Benthic Macrofauna Survey
The St. Helena Bay Water Quality Trust conducts "State of the Bay" assessments to determine the overall environmental health of St. Helena Bay and tracks effects that may be caused by human activities.
These assessments focus on the benthic environment in terms of sediment quality and abundance and distributions of the macrofauna living in and on the sediments in the bay.
The Benthic Macrofauna Survey is commissioned at approximitely 5-year intervals. The first of these assessments was carried out in 2001 (CSIR 2001), 2007 and then again in 2012. The next Benthic Macrofauna Survey is planned for 2017.
Definition of Benthic zone
The benthic zone is the ecological region at the lowest level of a body of water such as an ocean or a lake, including the sediment surface and some sub-surface layers. Organisms living in this zone are called benthos. They generally live in close relationship with the substrate bottom; many such organisms are permanently attached to the bottom. The superficial layer of the soil lining the given body of water, the benthic boundary layer, is an integral part of the benthic zone, as it influences greatly the biological activity which takes place there. Examples of contact soil layers include sand bottoms, rocky outcrops, coral, and bay mud.
Benthos are the organisms which live in the benthic zone, and are different from those elsewhere in the water column. Many are adapted to live on the substrate (bottom). In their habitats they can be considered as dominant creatures. Benthic organisms can be divided into two categories based on whether they make their home on the ocean floor or 25mm - 50mm into the ocean floor.
Soft-bottom benthic macrofauna (animals larger than 1 mm) is the component of the marine biota most widely used in environmental impact studies (Warwick and Clarke 1993). The long generation time (years rather than months) of the macrofauna and its non-mobile mode of life means that community structure reflects the environmental conditions integrated over a long period of time.
The purpose of these assessments is to build on the survey data base in establishing the severity and extent of any discernible ecological impact associated with human activities in and around St Helena Bay.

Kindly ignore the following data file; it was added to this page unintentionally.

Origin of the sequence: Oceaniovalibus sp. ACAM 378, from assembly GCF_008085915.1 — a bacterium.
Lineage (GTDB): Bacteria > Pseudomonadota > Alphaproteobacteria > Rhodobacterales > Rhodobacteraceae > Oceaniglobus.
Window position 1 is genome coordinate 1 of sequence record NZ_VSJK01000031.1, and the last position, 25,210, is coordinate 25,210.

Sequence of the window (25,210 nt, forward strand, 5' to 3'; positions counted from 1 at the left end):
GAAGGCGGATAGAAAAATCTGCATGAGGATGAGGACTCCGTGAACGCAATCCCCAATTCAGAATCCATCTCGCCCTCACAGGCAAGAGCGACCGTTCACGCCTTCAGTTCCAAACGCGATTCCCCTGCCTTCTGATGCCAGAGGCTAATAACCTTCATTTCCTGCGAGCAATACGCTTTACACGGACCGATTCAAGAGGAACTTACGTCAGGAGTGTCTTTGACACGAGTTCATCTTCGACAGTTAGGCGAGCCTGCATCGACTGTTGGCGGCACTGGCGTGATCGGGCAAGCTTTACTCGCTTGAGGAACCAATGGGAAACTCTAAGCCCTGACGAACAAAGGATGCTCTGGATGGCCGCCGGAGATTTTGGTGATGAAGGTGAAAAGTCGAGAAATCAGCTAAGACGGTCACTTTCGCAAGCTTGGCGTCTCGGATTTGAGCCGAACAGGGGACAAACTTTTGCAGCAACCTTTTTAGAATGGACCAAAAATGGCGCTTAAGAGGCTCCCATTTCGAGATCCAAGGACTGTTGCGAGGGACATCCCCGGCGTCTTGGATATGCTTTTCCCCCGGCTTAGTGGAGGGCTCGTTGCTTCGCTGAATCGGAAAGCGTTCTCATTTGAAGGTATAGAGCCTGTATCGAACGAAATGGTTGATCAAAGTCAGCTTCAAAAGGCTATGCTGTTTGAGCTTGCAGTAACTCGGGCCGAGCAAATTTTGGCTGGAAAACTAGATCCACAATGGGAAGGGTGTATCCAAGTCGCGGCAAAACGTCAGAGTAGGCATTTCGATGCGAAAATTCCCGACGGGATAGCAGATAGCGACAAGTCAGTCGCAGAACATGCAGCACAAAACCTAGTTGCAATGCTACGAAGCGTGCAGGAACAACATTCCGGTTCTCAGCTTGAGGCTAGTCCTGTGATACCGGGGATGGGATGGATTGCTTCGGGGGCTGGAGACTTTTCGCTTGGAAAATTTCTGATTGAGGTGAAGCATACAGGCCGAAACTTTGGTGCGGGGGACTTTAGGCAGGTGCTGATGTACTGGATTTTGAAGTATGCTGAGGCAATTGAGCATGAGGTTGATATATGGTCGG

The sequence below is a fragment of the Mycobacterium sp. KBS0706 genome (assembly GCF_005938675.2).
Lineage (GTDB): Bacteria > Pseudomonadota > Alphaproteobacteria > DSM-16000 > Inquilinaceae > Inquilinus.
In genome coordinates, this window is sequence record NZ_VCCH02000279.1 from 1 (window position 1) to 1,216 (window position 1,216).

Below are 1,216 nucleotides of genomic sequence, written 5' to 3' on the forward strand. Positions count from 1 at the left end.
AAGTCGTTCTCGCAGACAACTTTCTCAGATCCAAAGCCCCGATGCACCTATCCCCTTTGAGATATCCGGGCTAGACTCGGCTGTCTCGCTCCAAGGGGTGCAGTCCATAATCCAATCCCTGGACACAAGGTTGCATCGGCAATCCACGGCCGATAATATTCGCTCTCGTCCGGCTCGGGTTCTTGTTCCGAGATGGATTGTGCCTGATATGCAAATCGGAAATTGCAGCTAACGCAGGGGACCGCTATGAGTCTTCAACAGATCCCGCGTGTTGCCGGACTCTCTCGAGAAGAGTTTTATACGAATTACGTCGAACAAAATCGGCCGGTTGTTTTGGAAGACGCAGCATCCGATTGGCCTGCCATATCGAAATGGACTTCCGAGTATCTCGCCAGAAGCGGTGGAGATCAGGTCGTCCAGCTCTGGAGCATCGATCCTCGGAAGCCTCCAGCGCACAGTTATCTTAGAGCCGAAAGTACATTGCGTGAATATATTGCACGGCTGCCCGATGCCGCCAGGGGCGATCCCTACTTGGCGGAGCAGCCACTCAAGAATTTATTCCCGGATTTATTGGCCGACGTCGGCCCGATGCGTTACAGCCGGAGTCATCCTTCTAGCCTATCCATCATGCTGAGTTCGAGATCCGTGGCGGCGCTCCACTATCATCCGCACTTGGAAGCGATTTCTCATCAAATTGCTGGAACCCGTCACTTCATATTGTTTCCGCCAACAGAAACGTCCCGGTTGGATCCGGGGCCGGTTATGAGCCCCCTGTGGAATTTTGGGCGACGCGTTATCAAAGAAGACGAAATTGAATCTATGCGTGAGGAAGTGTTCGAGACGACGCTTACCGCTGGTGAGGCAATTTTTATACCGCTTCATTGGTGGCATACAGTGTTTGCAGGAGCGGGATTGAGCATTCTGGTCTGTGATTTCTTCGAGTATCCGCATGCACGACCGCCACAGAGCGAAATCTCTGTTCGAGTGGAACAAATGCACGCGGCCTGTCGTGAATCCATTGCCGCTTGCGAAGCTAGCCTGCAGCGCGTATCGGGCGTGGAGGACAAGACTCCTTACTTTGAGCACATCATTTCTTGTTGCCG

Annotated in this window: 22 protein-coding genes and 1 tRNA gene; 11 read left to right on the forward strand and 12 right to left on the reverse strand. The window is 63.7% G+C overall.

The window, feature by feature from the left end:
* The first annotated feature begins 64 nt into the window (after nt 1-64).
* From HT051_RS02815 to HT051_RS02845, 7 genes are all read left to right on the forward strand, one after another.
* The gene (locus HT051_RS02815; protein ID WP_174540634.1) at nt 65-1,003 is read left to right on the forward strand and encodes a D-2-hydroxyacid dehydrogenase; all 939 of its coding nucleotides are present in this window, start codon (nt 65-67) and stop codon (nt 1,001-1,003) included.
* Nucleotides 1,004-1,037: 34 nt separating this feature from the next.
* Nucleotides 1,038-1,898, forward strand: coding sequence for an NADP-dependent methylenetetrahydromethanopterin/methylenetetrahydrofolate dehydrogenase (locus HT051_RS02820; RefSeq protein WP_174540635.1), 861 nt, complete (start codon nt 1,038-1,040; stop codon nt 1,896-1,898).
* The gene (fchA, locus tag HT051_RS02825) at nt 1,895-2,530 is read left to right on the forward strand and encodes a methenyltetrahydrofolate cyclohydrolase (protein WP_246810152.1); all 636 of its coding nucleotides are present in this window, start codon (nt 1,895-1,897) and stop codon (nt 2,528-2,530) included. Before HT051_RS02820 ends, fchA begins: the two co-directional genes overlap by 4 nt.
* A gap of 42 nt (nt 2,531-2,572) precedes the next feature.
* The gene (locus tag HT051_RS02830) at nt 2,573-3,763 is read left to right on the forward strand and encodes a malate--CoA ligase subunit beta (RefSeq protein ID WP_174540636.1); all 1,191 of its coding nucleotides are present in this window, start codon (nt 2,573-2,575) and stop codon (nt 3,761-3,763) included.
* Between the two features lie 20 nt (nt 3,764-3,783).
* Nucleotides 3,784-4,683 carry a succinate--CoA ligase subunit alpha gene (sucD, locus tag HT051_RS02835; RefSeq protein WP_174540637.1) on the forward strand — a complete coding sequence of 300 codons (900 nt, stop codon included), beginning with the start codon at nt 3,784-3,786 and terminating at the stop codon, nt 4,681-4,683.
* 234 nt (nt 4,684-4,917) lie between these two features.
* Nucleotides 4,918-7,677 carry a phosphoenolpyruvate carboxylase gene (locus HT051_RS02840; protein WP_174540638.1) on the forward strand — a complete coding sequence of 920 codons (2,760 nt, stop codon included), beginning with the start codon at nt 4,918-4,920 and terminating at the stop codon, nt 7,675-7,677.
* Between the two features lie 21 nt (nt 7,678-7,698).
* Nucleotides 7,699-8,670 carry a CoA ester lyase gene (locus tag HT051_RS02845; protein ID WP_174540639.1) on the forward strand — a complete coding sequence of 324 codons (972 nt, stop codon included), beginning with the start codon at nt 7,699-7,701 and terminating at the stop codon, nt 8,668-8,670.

Sediment samples are collected from stations within the study area, using a multi-corer device deployed from a boat or ship. The multicorer takes several tubes of sediment from the seafloor, and works primarily by vacuum. The multicorer is lowered slowly to the bottom, and once the legs come in contact with the bottom, the tension on the cable is reduced, and the slender piston in the center of the corer together with several kilograms of lead weight ensure that the tubes are slowly lowered into the sediment.
The tubes penetrate about 30 or 40 cm into the sediment, then the corer is lifted with the cable, and the tubes are slowly withdrawn. Just as the tubes begin to withdraw from the sediment, the capping devices spring onto the tops of the tubes and seal the sediment sample and overlying water inside the tube. This creates a powerful vacuum which holds the muddy sediment and water in place. When the tubes are completely removed from the sediment, the swing arms place a bottom plate underneath each tube to help keep the sample in place for its journey to the surface.
While the benthic organisms are collected using a van Veen grab.
On retrieval of the grab a subsample of the sampled sediment is taken for sediment texture and granulometry analysis and the balance of the sediment is then washed through a 1mm aperture stainless steel sieve. The benthic macrofauna retained on the sieve is washed into labeled sample bottles, fixed in ~ 4% formaldehyde solution, and transferred to shore laboratories for processing.
2012 Benthic Survey
The 2012 Benthic Survey has been completed.